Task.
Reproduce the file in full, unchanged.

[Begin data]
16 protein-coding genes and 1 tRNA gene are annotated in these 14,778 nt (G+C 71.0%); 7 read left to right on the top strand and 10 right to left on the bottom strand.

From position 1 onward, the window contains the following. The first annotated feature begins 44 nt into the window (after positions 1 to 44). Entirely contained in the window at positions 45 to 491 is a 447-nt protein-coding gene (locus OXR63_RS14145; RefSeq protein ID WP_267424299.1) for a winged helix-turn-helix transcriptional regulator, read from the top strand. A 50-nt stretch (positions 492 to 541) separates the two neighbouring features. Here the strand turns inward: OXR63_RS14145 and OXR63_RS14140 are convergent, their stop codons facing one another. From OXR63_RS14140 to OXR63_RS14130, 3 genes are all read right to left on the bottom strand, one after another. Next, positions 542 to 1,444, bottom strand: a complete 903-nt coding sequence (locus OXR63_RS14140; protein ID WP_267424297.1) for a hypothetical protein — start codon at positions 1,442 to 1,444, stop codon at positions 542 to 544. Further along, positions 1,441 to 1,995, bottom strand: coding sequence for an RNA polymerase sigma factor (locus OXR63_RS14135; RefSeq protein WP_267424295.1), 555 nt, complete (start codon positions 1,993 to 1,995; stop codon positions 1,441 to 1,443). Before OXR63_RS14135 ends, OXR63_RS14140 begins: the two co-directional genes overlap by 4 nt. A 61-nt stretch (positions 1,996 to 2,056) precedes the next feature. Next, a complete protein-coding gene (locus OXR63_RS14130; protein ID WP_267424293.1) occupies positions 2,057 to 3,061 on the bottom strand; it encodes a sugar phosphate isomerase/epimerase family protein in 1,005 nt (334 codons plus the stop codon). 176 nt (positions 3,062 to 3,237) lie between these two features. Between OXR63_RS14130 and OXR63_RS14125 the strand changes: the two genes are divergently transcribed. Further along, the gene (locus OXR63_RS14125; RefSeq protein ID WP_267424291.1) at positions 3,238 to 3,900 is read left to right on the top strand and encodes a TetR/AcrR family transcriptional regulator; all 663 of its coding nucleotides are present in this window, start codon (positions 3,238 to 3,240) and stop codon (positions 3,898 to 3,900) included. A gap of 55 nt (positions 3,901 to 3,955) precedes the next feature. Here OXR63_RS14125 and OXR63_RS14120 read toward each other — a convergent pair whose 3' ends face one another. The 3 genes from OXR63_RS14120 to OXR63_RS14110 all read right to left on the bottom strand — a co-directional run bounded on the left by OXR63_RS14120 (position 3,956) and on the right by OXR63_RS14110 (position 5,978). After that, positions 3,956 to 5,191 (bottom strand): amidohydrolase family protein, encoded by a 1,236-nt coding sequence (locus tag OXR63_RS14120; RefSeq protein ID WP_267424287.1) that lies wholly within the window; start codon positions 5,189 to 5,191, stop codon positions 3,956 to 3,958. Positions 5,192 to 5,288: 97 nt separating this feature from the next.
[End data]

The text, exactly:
16 protein-coding genes and 1 tRNA gene are annotated in these 14,778 nt (G+C 71.0%); 7 read left to right on the top strand and 10 right to left on the bottom strand.

From position 1 onward, the window contains the following. The first annotated feature begins 44 nt into the window (after positions 1 to 44). Entirely contained in the window at positions 45 to 491 is a 447-nt protein-coding gene (locus OXR63_RS14145; RefSeq protein ID WP_267424299.1) for a winged helix-turn-helix transcriptional regulator, read from the top strand. A 50-nt stretch (positions 492 to 541) separates the two neighbouring features. Here the strand turns inward: OXR63_RS14145 and OXR63_RS14140 are convergent, their stop codons facing one another. From OXR63_RS14140 to OXR63_RS14130, 3 genes are all read right to left on the bottom strand, one after another. Next, positions 542 to 1,444, bottom strand: a complete 903-nt coding sequence (locus OXR63_RS14140; protein ID WP_267424297.1) for a hypothetical protein — start codon at positions 1,442 to 1,444, stop codon at positions 542 to 544. Further along, positions 1,441 to 1,995, bottom strand: coding sequence for an RNA polymerase sigma factor (locus OXR63_RS14135; RefSeq protein WP_267424295.1), 555 nt, complete (start codon positions 1,993 to 1,995; stop codon positions 1,441 to 1,443). Before OXR63_RS14135 ends, OXR63_RS14140 begins: the two co-directional genes overlap by 4 nt. A 61-nt stretch (positions 1,996 to 2,056) precedes the next feature. Next, a complete protein-coding gene (locus OXR63_RS14130; protein ID WP_267424293.1) occupies positions 2,057 to 3,061 on the bottom strand; it encodes a sugar phosphate isomerase/epimerase family protein in 1,005 nt (334 codons plus the stop codon). 176 nt (positions 3,062 to 3,237) lie between these two features. Between OXR63_RS14130 and OXR63_RS14125 the strand changes: the two genes are divergently transcribed. Further along, the gene (locus OXR63_RS14125; RefSeq protein ID WP_267424291.1) at positions 3,238 to 3,900 is read left to right on the top strand and encodes a TetR/AcrR family transcriptional regulator; all 663 of its coding nucleotides are present in this window, start codon (positions 3,238 to 3,240) and stop codon (positions 3,898 to 3,900) included. A gap of 55 nt (positions 3,901 to 3,955) precedes the next feature. Here OXR63_RS14125 and OXR63_RS14120 read toward each other — a convergent pair whose 3' ends face one another. The 3 genes from OXR63_RS14120 to OXR63_RS14110 all read right to left on the bottom strand — a co-directional run bounded on the left by OXR63_RS14120 (position 3,956) and on the right by OXR63_RS14110 (position 5,978). After that, positions 3,956 to 5,191 (bottom strand): amidohydrolase family protein, encoded by a 1,236-nt coding sequence (locus tag OXR63_RS14120; RefSeq protein ID WP_267424287.1) that lies wholly within the window; start codon positions 5,189 to 5,191, stop codon positions 3,956 to 3,958. Positions 5,192 to 5,288: 97 nt separating this feature from the next.